3. Rifle Scope: Vortex HD 5-20x mounted in DTA 40 MOA tapered rings: Shooting this great distance it requires a scope with lots of elevation travel and a reticle with precise holdover points. With this setup we maxed the turrets elevation adjustment out at 30.6 MILS and had to hold an additional 10.25 MILS of holdover with the EBR-2B reticle. Unfortunately their reticle really ends at 9MILS, which made it less convenient, and necessary to use the thick stadia line as a elevation reference. With the necessary wind holds then I was on the side of the thick stadia line so it did not obstruct my vision of the target. I would have elected to get rid of the thick stadia line at the bottom and continued the hold markings all the way to the edge of the field of view. It is important to note that we had to dial down to 12x magnification in order to view the bottom portion of the reticle that we had to aim with.

4. Support Equipment LR-Accuracy Bipod and DTA rear monopod: In prone position provided a very stable shooting platform which is uncommon for big 50 BMG rifles.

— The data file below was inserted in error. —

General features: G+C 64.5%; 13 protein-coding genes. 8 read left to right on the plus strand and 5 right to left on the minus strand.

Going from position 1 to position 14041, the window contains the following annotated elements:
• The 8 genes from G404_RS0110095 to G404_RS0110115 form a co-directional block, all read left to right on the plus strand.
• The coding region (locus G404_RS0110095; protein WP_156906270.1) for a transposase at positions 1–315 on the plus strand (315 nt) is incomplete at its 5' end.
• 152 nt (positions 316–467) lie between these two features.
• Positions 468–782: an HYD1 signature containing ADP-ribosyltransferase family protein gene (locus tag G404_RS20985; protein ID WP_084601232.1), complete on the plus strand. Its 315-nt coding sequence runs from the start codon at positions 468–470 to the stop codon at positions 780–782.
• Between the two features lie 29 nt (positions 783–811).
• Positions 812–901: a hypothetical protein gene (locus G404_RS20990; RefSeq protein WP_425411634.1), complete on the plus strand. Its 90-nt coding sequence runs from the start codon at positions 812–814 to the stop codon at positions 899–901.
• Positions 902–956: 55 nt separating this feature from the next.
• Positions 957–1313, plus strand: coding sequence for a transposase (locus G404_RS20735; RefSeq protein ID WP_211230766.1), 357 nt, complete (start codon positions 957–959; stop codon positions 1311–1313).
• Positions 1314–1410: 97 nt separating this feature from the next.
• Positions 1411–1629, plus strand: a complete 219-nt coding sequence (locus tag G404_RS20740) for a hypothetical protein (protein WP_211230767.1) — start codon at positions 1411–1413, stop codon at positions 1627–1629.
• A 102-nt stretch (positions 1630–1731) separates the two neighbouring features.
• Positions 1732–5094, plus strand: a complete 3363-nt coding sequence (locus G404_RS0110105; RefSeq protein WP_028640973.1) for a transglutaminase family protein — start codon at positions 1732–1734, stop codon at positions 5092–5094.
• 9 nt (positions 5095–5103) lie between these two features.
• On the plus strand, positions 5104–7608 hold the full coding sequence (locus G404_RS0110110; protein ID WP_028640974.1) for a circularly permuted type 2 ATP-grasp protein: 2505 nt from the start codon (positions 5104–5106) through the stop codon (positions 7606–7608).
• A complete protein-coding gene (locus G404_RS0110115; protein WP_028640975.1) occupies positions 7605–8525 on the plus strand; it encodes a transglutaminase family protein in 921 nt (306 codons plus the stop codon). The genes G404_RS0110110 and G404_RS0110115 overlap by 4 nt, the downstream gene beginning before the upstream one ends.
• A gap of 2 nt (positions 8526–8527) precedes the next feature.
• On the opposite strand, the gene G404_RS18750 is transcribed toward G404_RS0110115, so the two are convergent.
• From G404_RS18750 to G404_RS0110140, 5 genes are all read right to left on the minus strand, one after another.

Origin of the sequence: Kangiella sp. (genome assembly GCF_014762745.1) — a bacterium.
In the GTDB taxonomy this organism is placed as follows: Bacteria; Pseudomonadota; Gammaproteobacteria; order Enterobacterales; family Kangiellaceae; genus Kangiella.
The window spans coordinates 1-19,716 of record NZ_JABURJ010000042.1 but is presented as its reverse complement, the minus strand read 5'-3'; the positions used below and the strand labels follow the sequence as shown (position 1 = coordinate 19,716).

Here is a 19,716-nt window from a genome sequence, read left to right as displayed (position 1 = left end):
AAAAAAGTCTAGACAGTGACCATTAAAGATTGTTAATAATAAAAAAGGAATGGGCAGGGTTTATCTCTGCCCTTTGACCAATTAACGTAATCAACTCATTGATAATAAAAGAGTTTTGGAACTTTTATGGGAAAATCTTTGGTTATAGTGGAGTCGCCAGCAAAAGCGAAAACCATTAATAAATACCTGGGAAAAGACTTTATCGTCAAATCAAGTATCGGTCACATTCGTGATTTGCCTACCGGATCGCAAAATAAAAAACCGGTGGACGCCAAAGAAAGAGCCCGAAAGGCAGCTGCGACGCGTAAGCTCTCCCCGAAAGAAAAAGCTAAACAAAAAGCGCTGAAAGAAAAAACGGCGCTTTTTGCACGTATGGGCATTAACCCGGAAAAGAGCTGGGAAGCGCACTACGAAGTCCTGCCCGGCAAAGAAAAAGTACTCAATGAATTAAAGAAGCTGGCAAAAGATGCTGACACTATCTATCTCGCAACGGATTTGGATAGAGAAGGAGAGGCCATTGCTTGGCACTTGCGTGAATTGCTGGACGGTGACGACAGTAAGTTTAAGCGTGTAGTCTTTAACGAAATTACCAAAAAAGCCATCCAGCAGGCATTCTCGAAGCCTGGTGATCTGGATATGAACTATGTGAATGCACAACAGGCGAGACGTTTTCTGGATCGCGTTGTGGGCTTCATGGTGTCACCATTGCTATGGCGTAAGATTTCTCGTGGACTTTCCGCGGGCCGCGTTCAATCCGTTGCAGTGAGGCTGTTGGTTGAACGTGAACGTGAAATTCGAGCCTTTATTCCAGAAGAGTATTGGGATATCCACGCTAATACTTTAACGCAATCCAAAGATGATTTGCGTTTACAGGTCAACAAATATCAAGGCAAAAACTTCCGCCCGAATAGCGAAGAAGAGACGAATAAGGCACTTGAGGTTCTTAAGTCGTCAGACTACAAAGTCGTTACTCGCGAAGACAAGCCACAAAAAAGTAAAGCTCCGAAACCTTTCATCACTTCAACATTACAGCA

Details About The Shooting Conditions:

It was very cold when we first got to the range it was 5 deg F and after we finished shooting it got up to 17 deg F. As I was shooting I noticed that my breath had created an ice patch on the side of the HTI’s aluminum receiver just in front of my face. I smiled because I knew nobody else would be crazy enough to be out on the range in that kind of weather. Luckily the HTI has a nice rubber insulated cheek piece unlike the Barrett M107 which you would freeze your face directly on its steel receiver. The shooting conditions were not ideal to say the least; I couldn’t feel my fingers after the first two shots. Keeping my shivering under control was not too difficult especially since our HTI is very stable and easy to shoot.